(c) to engage in any act, practice or course of business which operates as a fraud or deceit upon any person in connection with the purchase or sale of any security.

The "in connection with" requirement has been liberally construed in this Circuit. See Stockwell v. Reynolds & Co., 252 F. Supp. 215, 219 (S.D.N.Y.1965). ("The words `in connection with' ... in Section 10(b) ... have been construed more liberally in order to carry out the intent of the Act, which is designed to protect investors against fraud.") The standard requires "only that the device employed, whatever it might be, be of a sort that would cause reasonable investors to rely thereon, and, in connection therewith, so relying, cause them to purchase and sell a corporation's securities." SEC v. Texas Gulf Sulphur Co., 401 F.2d 833, 860 (2d Cir.1968). Moreover, Section 10(b) and Rule 10b-5 have "always been acknowledged as catchall[s]" to prevent manipulative devices. Id. at 859. The proxy solicitation materials filed by Empire and used to solicit votes from existing shareholders on internal corporate matters, do not satisfy the "in connection with" requirement since they were unrelated to the purchase or sale of securities. The registration statements and annual and quarterly reports, on the other hand, do satisfy the requirement. They are clearly documents that an investor would rely on in deciding whether to purchase Empire's securities.

Moreover, the false disclosures and material omissions regarding, inter alia, diversion of corporate funds and the actual yearly expenses and income of Empire are clearly "material" as is required under Section 10(b) and Rule 10b-5. A "reasonable [investor] would attach importance [to the information] in determining his choice of action...." SEC v. Texas Gulf Sulphur Co., 401 F.2d at 849; Restatement, Torts § 538(2) (a). Finally, as discussed above, it is clear that Benson acted with scienter as is required for Section 10(b) and Rule 10b-5 violations. See Aaron v. SEC, supra. The record establishes without question that Benson's deceptive and misleading statements and omissions were intentional and designed to prevent detection of his scheme.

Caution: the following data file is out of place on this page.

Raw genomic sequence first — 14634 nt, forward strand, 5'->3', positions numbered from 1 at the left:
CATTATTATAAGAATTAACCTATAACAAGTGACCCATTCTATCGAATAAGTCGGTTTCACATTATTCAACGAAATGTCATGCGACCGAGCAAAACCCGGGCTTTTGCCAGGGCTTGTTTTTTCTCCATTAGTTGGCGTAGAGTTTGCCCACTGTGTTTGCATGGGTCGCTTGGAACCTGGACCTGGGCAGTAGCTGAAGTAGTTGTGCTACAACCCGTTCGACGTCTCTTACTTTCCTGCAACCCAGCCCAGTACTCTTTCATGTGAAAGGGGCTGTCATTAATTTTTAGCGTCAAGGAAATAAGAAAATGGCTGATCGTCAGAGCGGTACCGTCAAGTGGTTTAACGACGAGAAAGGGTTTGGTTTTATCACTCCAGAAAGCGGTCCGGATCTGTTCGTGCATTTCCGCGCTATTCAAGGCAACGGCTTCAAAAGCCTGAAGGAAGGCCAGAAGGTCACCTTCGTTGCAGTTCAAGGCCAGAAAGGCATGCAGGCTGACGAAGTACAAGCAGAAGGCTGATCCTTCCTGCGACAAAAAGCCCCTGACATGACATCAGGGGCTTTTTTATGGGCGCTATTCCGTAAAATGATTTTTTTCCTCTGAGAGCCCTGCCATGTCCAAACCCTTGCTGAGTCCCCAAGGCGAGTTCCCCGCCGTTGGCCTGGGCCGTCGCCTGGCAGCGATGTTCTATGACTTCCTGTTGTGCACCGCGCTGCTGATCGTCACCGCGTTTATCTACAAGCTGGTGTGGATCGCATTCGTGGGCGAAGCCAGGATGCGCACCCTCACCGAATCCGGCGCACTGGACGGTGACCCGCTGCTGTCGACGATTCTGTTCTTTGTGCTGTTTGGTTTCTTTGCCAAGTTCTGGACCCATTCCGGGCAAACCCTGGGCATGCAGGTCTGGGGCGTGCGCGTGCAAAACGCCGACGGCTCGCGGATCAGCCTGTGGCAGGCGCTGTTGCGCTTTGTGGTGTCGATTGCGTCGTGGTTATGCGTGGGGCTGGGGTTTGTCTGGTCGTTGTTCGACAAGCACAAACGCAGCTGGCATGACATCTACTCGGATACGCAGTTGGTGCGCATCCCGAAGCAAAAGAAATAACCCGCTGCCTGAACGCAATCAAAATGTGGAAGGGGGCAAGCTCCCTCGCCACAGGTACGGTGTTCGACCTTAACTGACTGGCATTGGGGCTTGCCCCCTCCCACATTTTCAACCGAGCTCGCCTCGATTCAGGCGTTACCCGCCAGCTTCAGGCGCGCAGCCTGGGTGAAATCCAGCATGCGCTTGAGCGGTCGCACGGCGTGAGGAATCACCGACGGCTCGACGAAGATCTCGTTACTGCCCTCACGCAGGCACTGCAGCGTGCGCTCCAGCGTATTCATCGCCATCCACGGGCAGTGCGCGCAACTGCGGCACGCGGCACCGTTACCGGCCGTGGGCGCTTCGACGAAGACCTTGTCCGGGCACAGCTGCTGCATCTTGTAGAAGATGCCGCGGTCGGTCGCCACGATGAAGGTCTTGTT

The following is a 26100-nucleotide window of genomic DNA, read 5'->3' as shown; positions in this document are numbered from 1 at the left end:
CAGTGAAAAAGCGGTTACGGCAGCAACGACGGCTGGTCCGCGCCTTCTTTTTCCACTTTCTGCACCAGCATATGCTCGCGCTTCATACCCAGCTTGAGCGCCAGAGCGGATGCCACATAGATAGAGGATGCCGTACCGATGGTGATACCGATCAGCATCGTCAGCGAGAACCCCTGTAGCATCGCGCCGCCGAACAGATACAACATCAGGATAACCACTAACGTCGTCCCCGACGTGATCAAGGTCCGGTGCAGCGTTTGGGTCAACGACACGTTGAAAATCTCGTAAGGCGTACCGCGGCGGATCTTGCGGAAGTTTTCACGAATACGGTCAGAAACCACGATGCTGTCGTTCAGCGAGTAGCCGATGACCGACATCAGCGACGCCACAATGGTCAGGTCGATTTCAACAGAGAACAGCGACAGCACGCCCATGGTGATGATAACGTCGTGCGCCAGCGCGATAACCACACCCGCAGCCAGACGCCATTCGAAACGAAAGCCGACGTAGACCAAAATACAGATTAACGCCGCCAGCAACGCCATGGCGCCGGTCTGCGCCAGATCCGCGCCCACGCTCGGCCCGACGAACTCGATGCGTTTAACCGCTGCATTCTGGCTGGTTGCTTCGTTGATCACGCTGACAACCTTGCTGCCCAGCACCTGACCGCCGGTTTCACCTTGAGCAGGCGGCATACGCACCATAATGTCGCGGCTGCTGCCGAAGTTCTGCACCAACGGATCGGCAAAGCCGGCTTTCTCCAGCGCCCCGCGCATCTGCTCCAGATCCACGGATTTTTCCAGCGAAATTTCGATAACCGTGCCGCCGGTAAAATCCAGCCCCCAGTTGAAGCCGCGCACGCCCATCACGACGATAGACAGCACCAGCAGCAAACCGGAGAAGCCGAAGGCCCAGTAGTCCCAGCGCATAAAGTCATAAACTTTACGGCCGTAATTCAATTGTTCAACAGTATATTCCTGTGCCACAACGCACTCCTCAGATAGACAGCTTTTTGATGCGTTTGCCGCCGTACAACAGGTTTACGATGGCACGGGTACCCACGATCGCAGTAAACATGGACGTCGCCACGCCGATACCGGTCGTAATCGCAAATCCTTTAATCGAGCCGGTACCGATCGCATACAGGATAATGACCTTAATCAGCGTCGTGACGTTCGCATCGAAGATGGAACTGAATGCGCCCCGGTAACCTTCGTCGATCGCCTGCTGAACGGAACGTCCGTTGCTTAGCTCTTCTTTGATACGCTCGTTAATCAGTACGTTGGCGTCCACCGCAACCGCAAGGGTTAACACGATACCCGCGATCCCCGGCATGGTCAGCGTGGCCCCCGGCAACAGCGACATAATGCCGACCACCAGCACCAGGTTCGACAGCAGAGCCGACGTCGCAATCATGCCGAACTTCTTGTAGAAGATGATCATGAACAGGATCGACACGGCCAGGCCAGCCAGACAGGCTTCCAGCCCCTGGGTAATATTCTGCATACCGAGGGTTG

*1132 Again, defendant fails to rebut the substantial evidence offered by the SEC in support of its claim. Accordingly, summary judgment is granted as to defendant's violation of Section 10(b) and Rule 10b-5.

 

C. Rule 13b2-2 Under the Exchange Act

Rule 13b2-2 under the Exchange Act provides:

 
No director or officer of an issuer shall, directly or indirectly, (a) make or cause to be made a materially false or misleading statement, or (b) omit to state or cause another person to omit to state a material fact necessary in order to make statements made, in light of the circumstances under which such statements were make, not misleading to an accountant in connection with (1) any audit or examination of the financial statements of the issuer required to be made pursuant to [Section 13(a)]; (2) the preparation or filing of any document or report required to be filed with the Commission pursuant to [Section 13(a)].

The evidence presented by plaintiff shows that from 1979 to 1982 Benson made numerous false and misleading statements and omissions of fact to Empire's auditor, Main Hurdman in connection with its audit of Empire's financial statements filed pursuant to Section 13(a) as part of Empire's annual reports on form 10-K for fiscal 1979-1981. In connection with each year's audit Benson signed numerous management representation letters to Main Hurdman assuring it that:

 
... to the best of [any undersigned officers] knowledge ... [all] reimbursement to employees for expenditures made on behalf of the Company are for a bona fide Company expense ... no irregularities were discovered by the Company ... that have not been disclosed to you; there is nothing reflecting negatively upon the honesty of members of our organization ... [n]o events have occurred and no facts have been discovered which require further adjustment to or disclosure in the financial statements. ..."

Exhibits 19 and 19A, D, E, F.

Plaintiff's proofs show that these representations were false. No disclosures were made, for example, regarding such "irregularities" as inflated expense claims, payback schemes or payment of unearned commissions. These misrepresentations are "material" as is required under Rule 13b2-2. See, e.g., Burger v. CPC Intern., Inc., 76 F.R.D. 183, 187 (S.D.N.Y.1977); SEC v. Texas Gulf Sulphur Co., 401 F.2d at 849.